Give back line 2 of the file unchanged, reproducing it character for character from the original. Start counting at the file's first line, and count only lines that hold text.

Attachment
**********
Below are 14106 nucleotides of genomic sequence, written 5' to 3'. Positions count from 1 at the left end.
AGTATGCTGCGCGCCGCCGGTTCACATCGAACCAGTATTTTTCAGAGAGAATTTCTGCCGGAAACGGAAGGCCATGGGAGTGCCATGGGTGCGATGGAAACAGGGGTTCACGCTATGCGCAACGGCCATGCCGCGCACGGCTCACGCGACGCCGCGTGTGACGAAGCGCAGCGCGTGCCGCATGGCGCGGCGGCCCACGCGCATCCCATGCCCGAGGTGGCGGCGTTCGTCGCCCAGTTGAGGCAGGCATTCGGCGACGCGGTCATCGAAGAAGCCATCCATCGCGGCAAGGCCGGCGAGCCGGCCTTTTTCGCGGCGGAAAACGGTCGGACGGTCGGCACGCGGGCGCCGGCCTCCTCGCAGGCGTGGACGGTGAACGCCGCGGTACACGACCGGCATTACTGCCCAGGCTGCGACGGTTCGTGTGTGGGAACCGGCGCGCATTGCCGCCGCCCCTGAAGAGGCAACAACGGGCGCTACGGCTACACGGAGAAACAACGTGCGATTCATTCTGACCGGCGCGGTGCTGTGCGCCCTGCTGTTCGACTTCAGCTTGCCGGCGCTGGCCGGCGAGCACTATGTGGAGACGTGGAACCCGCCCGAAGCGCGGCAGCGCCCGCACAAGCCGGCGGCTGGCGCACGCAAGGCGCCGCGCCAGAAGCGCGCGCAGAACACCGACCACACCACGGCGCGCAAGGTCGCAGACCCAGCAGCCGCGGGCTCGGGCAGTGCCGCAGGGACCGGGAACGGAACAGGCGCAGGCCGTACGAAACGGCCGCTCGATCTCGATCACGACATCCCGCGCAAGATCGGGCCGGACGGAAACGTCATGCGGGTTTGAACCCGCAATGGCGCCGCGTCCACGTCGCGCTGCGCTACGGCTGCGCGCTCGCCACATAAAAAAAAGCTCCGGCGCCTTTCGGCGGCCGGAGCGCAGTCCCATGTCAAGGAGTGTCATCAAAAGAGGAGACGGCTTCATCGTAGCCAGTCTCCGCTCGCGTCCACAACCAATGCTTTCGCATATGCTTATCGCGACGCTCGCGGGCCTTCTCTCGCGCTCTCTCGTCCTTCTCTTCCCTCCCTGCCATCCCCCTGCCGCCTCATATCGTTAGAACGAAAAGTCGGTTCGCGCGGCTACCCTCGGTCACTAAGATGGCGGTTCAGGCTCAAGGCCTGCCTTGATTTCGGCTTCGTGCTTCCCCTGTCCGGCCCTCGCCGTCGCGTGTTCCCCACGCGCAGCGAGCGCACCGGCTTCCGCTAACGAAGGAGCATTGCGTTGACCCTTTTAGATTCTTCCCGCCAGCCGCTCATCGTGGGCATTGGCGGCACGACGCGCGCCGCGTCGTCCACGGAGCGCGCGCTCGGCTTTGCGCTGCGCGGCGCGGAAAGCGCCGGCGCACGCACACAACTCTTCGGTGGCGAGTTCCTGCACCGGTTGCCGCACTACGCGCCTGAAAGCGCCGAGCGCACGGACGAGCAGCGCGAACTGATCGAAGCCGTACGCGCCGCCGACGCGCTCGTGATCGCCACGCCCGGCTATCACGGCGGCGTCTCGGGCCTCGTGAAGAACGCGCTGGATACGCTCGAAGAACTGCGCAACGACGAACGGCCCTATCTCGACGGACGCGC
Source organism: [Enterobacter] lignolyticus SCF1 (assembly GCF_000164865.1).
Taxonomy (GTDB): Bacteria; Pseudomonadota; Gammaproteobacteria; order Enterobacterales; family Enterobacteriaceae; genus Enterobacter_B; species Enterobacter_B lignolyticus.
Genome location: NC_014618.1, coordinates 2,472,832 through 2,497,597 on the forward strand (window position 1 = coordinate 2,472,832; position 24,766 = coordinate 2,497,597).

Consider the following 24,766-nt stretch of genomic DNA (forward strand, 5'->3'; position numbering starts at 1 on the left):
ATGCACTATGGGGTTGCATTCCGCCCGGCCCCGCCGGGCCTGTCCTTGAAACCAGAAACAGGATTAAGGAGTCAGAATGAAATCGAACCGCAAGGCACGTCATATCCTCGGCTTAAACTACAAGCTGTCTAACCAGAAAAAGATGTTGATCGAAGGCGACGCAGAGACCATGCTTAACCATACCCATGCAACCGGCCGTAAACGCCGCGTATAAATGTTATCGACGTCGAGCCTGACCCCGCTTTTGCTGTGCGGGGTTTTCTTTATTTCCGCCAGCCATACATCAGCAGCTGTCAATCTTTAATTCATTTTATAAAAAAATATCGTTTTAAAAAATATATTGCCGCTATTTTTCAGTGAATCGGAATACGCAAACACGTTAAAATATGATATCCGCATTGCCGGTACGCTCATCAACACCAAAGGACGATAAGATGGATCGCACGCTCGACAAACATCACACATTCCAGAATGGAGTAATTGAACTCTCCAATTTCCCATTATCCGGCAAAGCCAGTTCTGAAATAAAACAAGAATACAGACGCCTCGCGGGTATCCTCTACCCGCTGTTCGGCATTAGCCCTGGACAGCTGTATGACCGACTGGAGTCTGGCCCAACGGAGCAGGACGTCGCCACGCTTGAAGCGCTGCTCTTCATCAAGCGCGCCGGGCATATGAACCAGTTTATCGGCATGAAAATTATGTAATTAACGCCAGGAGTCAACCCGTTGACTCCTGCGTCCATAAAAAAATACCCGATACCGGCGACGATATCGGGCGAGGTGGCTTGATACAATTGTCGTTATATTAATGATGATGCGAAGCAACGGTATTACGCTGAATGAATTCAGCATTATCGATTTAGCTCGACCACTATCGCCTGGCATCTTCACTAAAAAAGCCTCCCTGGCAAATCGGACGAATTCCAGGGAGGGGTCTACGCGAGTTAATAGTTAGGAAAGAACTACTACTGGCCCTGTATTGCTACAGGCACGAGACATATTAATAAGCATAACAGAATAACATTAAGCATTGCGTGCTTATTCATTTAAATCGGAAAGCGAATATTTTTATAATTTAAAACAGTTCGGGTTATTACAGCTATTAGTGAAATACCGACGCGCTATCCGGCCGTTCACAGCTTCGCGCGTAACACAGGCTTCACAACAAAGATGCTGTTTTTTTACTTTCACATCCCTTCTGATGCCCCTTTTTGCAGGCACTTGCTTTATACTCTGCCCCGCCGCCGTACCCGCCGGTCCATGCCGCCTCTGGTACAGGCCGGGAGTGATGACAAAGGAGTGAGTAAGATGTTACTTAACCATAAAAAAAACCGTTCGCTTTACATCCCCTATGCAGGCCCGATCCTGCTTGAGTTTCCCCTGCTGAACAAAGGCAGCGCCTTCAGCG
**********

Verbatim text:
AGTATGCTGCGCGCCGCCGGTTCACATCGAACCAGTATTTTTCAGAGAGAATTTCTGCCGGAAACGGAAGGCCATGGGAGTGCCATGGGTGCGATGGAAACAGGGGTTCACGCTATGCGCAACGGCCATGCCGCGCACGGCTCACGCGACGCCGCGTGTGACGAAGCGCAGCGCGTGCCGCATGGCGCGGCGGCCCACGCGCATCCCATGCCCGAGGTGGCGGCGTTCGTCGCCCAGTTGAGGCAGGCATTCGGCGACGCGGTCATCGAAGAAGCCATCCATCGCGGCAAGGCCGGCGAGCCGGCCTTTTTCGCGGCGGAAAACGGTCGGACGGTCGGCACGCGGGCGCCGGCCTCCTCGCAGGCGTGGACGGTGAACGCCGCGGTACACGACCGGCATTACTGCCCAGGCTGCGACGGTTCGTGTGTGGGAACCGGCGCGCATTGCCGCCGCCCCTGAAGAGGCAACAACGGGCGCTACGGCTACACGGAGAAACAACGTGCGATTCATTCTGACCGGCGCGGTGCTGTGCGCCCTGCTGTTCGACTTCAGCTTGCCGGCGCTGGCCGGCGAGCACTATGTGGAGACGTGGAACCCGCCCGAAGCGCGGCAGCGCCCGCACAAGCCGGCGGCTGGCGCACGCAAGGCGCCGCGCCAGAAGCGCGCGCAGAACACCGACCACACCACGGCGCGCAAGGTCGCAGACCCAGCAGCCGCGGGCTCGGGCAGTGCCGCAGGGACCGGGAACGGAACAGGCGCAGGCCGTACGAAACGGCCGCTCGATCTCGATCACGACATCCCGCGCAAGATCGGGCCGGACGGAAACGTCATGCGGGTTTGAACCCGCAATGGCGCCGCGTCCACGTCGCGCTGCGCTACGGCTGCGCGCTCGCCACATAAAAAAAAGCTCCGGCGCCTTTCGGCGGCCGGAGCGCAGTCCCATGTCAAGGAGTGTCATCAAAAGAGGAGACGGCTTCATCGTAGCCAGTCTCCGCTCGCGTCCACAACCAATGCTTTCGCATATGCTTATCGCGACGCTCGCGGGCCTTCTCTCGCGCTCTCTCGTCCTTCTCTTCCCTCCCTGCCATCCCCCTGCCGCCTCATATCGTTAGAACGAAAAGTCGGTTCGCGCGGCTACCCTCGGTCACTAAGATGGCGGTTCAGGCTCAAGGCCTGCCTTGATTTCGGCTTCGTGCTTCCCCTGTCCGGCCCTCGCCGTCGCGTGTTCCCCACGCGCAGCGAGCGCACCGGCTTCCGCTAACGAAGGAGCATTGCGTTGACCCTTTTAGATTCTTCCCGCCAGCCGCTCATCGTGGGCATTGGCGGCACGACGCGCGCCGCGTCGTCCACGGAGCGCGCGCTCGGCTTTGCGCTGCGCGGCGCGGAAAGCGCCGGCGCACGCACACAACTCTTCGGTGGCGAGTTCCTGCACCGGTTGCCGCACTACGCGCCTGAAAGCGCCGAGCGCACGGACGAGCAGCGCGAACTGATCGAAGCCGTACGCGCCGCCGACGCGCTCGTGATCGCCACGCCCGGCTATCACGGCGGCGTCTCGGGCCTCGTGAAGAACGCGCTGGATACGCTCGAAGAACTGCGCAACGACGAACGGCCCTATCTCGACGGACGCGC